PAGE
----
Forever Family: One Patient’s Journey with Down Syndrome and the Cook Children’s Impact
by Heather Duge
Two days after Abbey Bell delivered her baby girl, Kitson, she turned to a Down Syndrome Facebook page for advice.
That is where she found Courtney Morey – a mom who would understand everything she was about to go through. Courtney’s daughter, Annie, also has Down Syndrome and underwent heart surgery at Cook Children’s.
“After finding out Kitson would need heart surgery, it felt like a lot,” Abbey said. “I was in shock and very worried."
Mending the Tiniest of Hearts
Kitson’s AV canal was open and would need to be repaired. The Bells are from New Mexico and Abbey wanted to find the best place for Kitson’s surgery. Abbey said she started praying and gave it all to God.
“It felt like we were battling all these unknowns and the pieces needed to come together,” Abbey said.
She ultimately felt like God was leading her to Cook Children’s. After her first interaction with the surgeon, she knew it would be the right place. The next few months focused on Kitson’s weight gain, and at five months old, she was ready for surgery.
“Passing my baby off to the medical team was the hardest thing I have ever had to do,” Abbey said.
Four hours later, Abbey and her husband saw the medical team wheeling their tiny baby through the hallway. A huge wave of relief came over them but seeing her hooked up to all the machines was hard.
“You can’t prepare yourself to see your child like that,” Abbey said. “The staff knew what it was like for us as parents and they were amazing to us.”
For the next several days, Kitson remained sedated, but Abbey said she began responding in ways that made them certain she was there.
Caring for Kitson in Special Ways
Slowly as more tubes and wires were removed, Abbey had her baby back. During the hard moments in the Cardiac Intensive Care Unit, Abbey remembers pediatric cardiologist Susan Davis, M.D. being there for her.
“I was exclusively breastfeeding Kitson, so it was hard,” Abbey said. “But Dr. Davis who has a nickname of ‘mama bear’ in the CICU came in and comforted her in all the right ways. It was the sweetest moment to see a doctor take the time to rock my baby’s bed back and forth.”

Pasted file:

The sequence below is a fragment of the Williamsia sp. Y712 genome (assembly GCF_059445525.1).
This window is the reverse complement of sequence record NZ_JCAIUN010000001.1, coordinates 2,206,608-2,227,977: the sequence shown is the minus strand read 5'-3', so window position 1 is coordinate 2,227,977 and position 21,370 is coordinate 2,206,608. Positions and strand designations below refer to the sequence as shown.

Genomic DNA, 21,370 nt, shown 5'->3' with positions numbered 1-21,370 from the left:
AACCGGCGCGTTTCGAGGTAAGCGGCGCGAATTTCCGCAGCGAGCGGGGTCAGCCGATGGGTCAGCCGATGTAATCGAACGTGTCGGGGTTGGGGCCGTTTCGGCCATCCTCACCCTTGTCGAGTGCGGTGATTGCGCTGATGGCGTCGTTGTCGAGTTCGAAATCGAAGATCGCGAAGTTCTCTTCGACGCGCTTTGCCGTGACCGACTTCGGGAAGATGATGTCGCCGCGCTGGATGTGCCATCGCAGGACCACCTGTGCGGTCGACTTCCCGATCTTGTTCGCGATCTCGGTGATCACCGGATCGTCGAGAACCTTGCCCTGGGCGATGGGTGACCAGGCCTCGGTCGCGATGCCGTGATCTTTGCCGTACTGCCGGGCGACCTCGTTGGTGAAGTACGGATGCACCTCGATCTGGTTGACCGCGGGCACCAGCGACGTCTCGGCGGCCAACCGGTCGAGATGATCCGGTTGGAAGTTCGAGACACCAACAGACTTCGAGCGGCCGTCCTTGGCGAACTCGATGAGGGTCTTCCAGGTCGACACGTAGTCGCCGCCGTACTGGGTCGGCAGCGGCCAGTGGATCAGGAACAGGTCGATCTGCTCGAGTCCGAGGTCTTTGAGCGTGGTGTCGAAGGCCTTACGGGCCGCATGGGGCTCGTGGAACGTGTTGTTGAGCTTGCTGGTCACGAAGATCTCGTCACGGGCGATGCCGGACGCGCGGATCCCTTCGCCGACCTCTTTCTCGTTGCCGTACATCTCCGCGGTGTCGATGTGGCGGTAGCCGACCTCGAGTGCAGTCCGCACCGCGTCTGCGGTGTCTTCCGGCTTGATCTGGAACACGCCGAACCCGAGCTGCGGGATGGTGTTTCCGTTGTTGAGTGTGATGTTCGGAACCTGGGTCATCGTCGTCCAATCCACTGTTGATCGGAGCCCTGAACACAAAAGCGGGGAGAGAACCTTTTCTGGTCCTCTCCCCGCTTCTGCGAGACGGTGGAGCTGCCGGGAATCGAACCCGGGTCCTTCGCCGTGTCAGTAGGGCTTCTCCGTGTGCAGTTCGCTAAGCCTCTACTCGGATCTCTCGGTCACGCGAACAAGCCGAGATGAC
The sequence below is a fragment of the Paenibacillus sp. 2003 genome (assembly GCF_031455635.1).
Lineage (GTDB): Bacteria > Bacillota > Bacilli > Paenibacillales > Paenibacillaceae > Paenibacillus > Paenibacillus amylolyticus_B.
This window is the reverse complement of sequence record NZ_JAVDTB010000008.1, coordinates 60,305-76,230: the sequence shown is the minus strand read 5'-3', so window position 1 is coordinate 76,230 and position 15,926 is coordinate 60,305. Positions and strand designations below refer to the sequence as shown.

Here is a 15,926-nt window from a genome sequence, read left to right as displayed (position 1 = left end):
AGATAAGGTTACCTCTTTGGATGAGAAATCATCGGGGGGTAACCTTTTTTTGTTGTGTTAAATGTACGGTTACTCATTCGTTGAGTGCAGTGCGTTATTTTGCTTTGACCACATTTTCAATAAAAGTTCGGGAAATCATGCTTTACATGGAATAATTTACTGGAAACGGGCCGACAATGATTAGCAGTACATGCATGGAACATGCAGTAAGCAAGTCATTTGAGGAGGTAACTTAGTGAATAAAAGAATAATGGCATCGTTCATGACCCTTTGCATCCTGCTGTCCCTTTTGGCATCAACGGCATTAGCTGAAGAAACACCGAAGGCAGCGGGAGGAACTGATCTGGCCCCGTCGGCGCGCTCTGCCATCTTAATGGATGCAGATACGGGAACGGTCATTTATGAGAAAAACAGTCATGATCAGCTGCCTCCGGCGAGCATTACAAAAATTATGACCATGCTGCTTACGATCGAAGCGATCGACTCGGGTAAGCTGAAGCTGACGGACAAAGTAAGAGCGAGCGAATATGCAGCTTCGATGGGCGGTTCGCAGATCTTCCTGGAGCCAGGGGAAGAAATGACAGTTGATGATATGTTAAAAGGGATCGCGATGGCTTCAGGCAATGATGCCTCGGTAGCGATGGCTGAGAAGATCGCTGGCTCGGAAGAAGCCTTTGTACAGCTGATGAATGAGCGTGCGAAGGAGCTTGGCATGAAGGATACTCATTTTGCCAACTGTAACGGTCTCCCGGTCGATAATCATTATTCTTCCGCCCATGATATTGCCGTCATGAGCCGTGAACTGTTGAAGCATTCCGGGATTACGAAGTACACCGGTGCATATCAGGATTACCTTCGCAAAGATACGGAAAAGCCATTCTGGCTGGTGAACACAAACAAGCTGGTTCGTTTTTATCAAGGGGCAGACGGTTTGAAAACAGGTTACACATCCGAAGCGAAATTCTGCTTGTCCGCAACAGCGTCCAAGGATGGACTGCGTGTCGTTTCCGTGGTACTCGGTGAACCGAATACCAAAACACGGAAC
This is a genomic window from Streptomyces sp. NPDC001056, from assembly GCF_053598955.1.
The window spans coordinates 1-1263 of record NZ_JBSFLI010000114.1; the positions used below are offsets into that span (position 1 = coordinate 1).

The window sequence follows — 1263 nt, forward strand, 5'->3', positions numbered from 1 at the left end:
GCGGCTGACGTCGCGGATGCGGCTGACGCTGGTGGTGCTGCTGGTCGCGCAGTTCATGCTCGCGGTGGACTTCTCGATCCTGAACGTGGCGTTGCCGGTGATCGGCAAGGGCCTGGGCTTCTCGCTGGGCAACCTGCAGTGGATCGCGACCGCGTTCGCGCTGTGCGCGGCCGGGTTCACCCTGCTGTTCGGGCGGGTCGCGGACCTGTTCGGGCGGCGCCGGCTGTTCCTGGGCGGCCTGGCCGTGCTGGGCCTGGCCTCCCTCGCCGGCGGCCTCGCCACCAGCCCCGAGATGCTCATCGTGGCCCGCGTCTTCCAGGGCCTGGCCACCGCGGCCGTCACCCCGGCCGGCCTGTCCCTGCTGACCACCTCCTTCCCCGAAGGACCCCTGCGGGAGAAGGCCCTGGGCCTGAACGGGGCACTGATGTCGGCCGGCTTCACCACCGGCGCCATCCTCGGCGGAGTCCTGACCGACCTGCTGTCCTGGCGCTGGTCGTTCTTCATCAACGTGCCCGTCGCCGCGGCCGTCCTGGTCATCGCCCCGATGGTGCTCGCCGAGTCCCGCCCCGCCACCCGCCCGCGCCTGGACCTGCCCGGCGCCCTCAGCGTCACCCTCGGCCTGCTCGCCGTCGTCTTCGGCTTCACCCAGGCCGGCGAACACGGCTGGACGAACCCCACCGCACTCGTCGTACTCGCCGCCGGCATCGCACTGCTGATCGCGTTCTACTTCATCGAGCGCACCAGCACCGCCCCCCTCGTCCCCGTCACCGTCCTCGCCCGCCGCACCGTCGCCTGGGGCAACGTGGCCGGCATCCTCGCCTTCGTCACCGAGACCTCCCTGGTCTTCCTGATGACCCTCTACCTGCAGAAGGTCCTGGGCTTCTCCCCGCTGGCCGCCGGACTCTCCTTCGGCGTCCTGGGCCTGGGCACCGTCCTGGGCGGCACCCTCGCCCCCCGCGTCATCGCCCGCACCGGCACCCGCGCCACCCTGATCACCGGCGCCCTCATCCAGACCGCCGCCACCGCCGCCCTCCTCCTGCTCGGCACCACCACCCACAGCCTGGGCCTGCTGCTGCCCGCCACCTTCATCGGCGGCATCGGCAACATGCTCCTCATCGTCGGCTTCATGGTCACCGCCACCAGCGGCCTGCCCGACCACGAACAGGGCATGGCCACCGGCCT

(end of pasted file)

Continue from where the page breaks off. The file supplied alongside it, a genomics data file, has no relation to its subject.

Kitson recovered ahead of schedule and moved to the stepdown unit. With the help of child life specialists, Abbey learned how to hold her post-surgery. Kitson even worked on tummy time. But on day four, Kitson developed pulmonary hypertension. She would need more time to recover.
For the next five days, Kitson’s care team worked on the right treatment plan for her lungs. Abbey said the daily interaction with the doctors was something she had never experienced.
“It’s very rare that doctors feel more like friends,” Abbey said. “When they came into the room, we felt heard more than we ever have before. They knew Kitson not just as a patient but as a person.”
With Abbey’s husband back home to care for their other two children, she said many days felt daunting being cooped up in a hospital room and not knowing how long they would be there. But it was people like Ginger Brewer who made all the difference.
“I’m a runner and felt stuck inside,” Abbey said. “Our nurses Ginger and Madison told me I needed to go get some sunshine. When I came back in, Ginger was still holding Kitson. It meant so much to me.”
For Ginger, holding Kitson was the highlight of her day.
“To say I was excited when I had Kitson as a patient would be an understatement,” Ginger said. “Her parents loved on her literally all day and night. So when Abbey stepped outside to take a break, I was so thrilled and encouraged her to stay away as long as she needed. I was honored to care for Kitson and her family during their journey at Cook Children's. The experience filled my heart and reinforced why I do what I do.”
Back Home and Thriving
Kitson’s lungs improved, and they made the trip back home to New Mexico. Abbey says she was worried about being home since they live in the country, but the doctors said she could contact them with any questions.
“Even though we’re back home now, they told me Kitson is a forever patient at Cook Children’s,” Abbey said. “I have contacted them several times with questions, and they have been so helpful and reassuring.”
Now eight months old, Kitson is thriving and back to her spunky self. Abbey says she is hilarious and wild – “a ball of fire.”
“Kitson is our warrior baby,” she said. “She is such a joy in life that we didn’t know we needed.”
Cook Children's Genetics
One of the largest pediatric genetics centers in the United States can be found at Cook Children’s, where we offer diagnostic testing and long-term follow-up care for children with Down syndrome. Our expert team includes geneticists, genetic counselors, nurse practitioners, case managers, social workers, a dietitian, medical assistants and insurance specialists. To learn more, go to: Cook Children's Genetics (cookchildrens.org).